Football

Colm Cavanagh: A fitting end to an absorbing Championship, now it's the chance for the club players to shine

Dublin celebrate regaining the Sam Maguire Cup by defeating holders Kerry in Sunday's All-Ireland SFC Final. Pic Philip Walsh
Dublin celebrate regaining the Sam Maguire Cup by defeating holders Kerry in Sunday's All-Ireland SFC Final. Pic Philip Walsh Dublin celebrate regaining the Sam Maguire Cup by defeating holders Kerry in Sunday's All-Ireland SFC Final. Pic Philip Walsh

And so, another season of the football Championship draws to a close and we have a new name on the Sam Maguire for 2023.

Since the semi-final draw was announced, it was the final pairing that the whole of the media was waiting for, and it didn’t disappoint.

I had fancied Dublin coming into the game, I felt that they had more diversity across both the pitch and the bench.

They had plenty of reserve on the bench to spring into games when needed, but importantly it was players coming into tight games with years of experience under their belt. Players settled into a system and were comfortable with any role they were selected to play.

As outstanding as Kerry’s skillset is, I feel they are somewhat reliant on David Clifford to get them through any tough spells of a game. He isn’t a bad option to have to look to mind you, but he can’t shoulder it all. He was very well marked in the final and it showed.

Three points in an All-Ireland final isn’t a bad tally for anyone, but we have come to expect a score almost every time Clifford touches the ball (which is outrageous in itself) and the uncharacteristic misses from Kerry told a tale in the end.

Dublin are a changed team from the six-in-a-row squad but they have retained a lot of experience from those years and having Cluxton back between the posts gave them an extra boost of confidence.

Read more:

  • Colm Cavanagh: I found out the hard way the personal toll of chasing success at all costs
  • Kevin Madden: Dublin's big names got them over the line
  • Steven McDonnell: Dubs got what they deserved as masterstrokes paved way

The backbone of the team has been there and done that before, but importantly, have also been through games that weren’t going their way when they have had to dig in to get through.

Some of those Dublin players now have nine All-Ireland medals to their names, which is an incredible feat.

You would think that those men would become complacent or that the joy of winning would be lesser each time, not by the celebrations we saw on the pitch afterwards.

It would almost seem that after two years out of the final, taking the chance to regroup and refocus, this win meant every bit as much as any of the previous ones, if not more.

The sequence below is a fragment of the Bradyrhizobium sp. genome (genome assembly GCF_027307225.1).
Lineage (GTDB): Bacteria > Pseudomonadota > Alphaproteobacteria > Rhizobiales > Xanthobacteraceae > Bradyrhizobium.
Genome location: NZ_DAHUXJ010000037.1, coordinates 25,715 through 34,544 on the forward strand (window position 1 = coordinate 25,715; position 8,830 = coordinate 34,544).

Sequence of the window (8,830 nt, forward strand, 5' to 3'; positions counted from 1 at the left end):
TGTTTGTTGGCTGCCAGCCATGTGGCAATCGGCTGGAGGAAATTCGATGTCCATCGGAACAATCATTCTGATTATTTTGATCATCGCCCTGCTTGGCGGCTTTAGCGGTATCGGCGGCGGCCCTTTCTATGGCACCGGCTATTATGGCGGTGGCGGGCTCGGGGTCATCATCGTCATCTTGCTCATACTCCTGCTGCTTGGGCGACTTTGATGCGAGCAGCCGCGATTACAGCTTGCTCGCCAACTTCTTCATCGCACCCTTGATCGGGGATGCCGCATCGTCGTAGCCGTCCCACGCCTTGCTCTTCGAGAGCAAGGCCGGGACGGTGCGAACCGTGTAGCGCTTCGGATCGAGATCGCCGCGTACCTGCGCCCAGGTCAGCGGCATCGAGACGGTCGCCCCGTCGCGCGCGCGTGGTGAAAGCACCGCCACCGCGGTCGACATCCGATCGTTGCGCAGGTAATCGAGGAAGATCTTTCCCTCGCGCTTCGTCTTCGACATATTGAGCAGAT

Maybe those players appreciate it more, knowing that it doesn’t just happen overnight and it's not just expected from Dublin anymore, there is a serious amount of hard work and effort to get back to the top and they recognised that.

They are also that few years older now and have moved on in their personal (and professional) lives.

Recognising the commitment that it takes to be at the top level of any sport while still progressing outside the sport is an achievement in itself.

Fair play to them, they deserve to celebrate as if it was the first time they had won, never mind the eighth or ninth.

Dublin's Brian Fenton and Kerry's David Clifford shake hands at the end of a pulsating All-Ireland Senior Football Championship final at Croke Park on Sunday. Picture by Philip Walsh
Dublin's Brian Fenton and Kerry's David Clifford shake hands at the end of a pulsating All-Ireland Senior Football Championship final at Croke Park on Sunday. Picture by Philip Walsh Dublin's Brian Fenton and Kerry's David Clifford shake hands at the end of a pulsating All-Ireland Senior Football Championship final at Croke Park on Sunday. Picture by Philip Walsh

A word of respect to the Clifford brothers on what was bound to be a day of heightened emotions.

Seeing them together at full time is a reminder to all of us that they are just normal guys going through a completely surreal experience, ultimate sportsmen who deserve a lot of recognition and praise for giving absolutely everything to their team while dealing with such personal issues. Heroes.

Even though this isn’t the first condensed season, it still seems very early to be complete by the end of July.

Our focus switches now to the club scene again and club championships will be getting underway over the next number of weeks throughout the country.

It is every players chance now to emulate their county heroes and create new memories for our clubmates, friends and family, an important time in the sporting calendar and one we always look forward to fondly.

After two years this also signals the end of the season for me. This is the last opinion piece from me for now.

Although this is primarily a sports column, there are actual journalists whose job it is to write about the drama both on and off the field of play, so I have concentrated on the behind the scenes, where my interests lie.

If watching sports documentaries or reading sporting books, I always prefer to learn about the processes behind the success, the nutrition, the training, the psychology and the gameplan.

I’m passionate about looking after both my physical and mental health and think it is very important that we pass that passion onto the sportspeople of tomorrow with the correct guidance.

I’ve thoroughly enjoyed researching into these areas and sharing my opinions with you and I really appreciate you reading along for all this time.

Go raibh míle maith agat agus Slán go fóill.